Saudi Arabia’s Sahara Petrochemicals plans to resume merger talks with Saudi International Petrochemical Co (Sipchem), nearly four years since the negotiations were stalled.
Sahara, in a filing to the Saudi Stock Exchange or Tadawul late on Tuesday, said that discussions will be re-opened “in light of recent changes in the regulatory framework”. No further details were provided.
The two companies postponed in June 2014 their merger talks, which were in advanced stages as of late October 2013.
Sahara said that “implementing the proposed merger through a structure acceptable to both companies and available under the regulatory framework at that time was difficult”.
In December 2013, the two companies signed a memorandum of understanding (MOU), under which Sipchem would issue 0.685 new shares for every one outstanding Sahara share. This meant an issuance of 300.6m new Sipchem shares in exchange for all the issued shares of Sahara.
Manufacturing operations of Sipchem and Sahara Petrochemicals in Saudi Arabia are mostly based in Jubail.
Sipchem manufactures and markets 2.2m tonnes of petrochemicals, while Sahara Petrochemicals has nine petrochemical affiliates, including include Al-Waha Petrochemicals (75%-owned), which produces propylene and polypropylene (PP), based on information available on the companies’ websites.
By Pearl Bantillo
Source: ICIS News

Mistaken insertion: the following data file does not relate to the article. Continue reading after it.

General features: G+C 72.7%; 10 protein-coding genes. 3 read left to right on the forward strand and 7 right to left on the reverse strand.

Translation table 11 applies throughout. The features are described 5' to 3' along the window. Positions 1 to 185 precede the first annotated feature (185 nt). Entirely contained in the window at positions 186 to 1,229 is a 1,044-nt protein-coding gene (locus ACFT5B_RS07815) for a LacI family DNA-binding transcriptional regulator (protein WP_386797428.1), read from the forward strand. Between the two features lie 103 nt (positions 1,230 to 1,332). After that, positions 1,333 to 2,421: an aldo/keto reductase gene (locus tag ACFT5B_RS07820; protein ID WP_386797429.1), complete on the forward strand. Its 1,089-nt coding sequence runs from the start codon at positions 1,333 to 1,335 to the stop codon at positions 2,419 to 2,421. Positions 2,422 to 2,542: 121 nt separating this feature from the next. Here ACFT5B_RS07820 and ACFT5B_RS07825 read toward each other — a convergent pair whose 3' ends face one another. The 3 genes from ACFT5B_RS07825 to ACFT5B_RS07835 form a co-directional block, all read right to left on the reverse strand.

France has launched an offshore green hydrogen production platform at the country’s Port of Saint-Nazaire this week, along with its first offshore wind farm. The hydrogen plant, which its operators say is the world’s first facility of its type, coincides with the launch of another “first of its kind” facility in Sweden dedicated to storing hydrogen in an underground lined rock cavern (LRC).
The project sets up the Hydrogen Valley in Rome, the first industrial-scale technological hub for the development of the national supply chain for the production, transport, storage and use of hydrogen for the decarbonization of industrial processes and for sustainable mobility.
At first glance, hydrogen seems to be the perfect solution to our energy needs. It doesn’t produce any carbon dioxide when used. It can store energy for long periods of time. It doesn’t leave behind hazardous waste materials, like nuclear does. And it doesn’t require large swathes of land to be flooded, like hydroelectricity. Seems too good to be true. So…what’s the catch?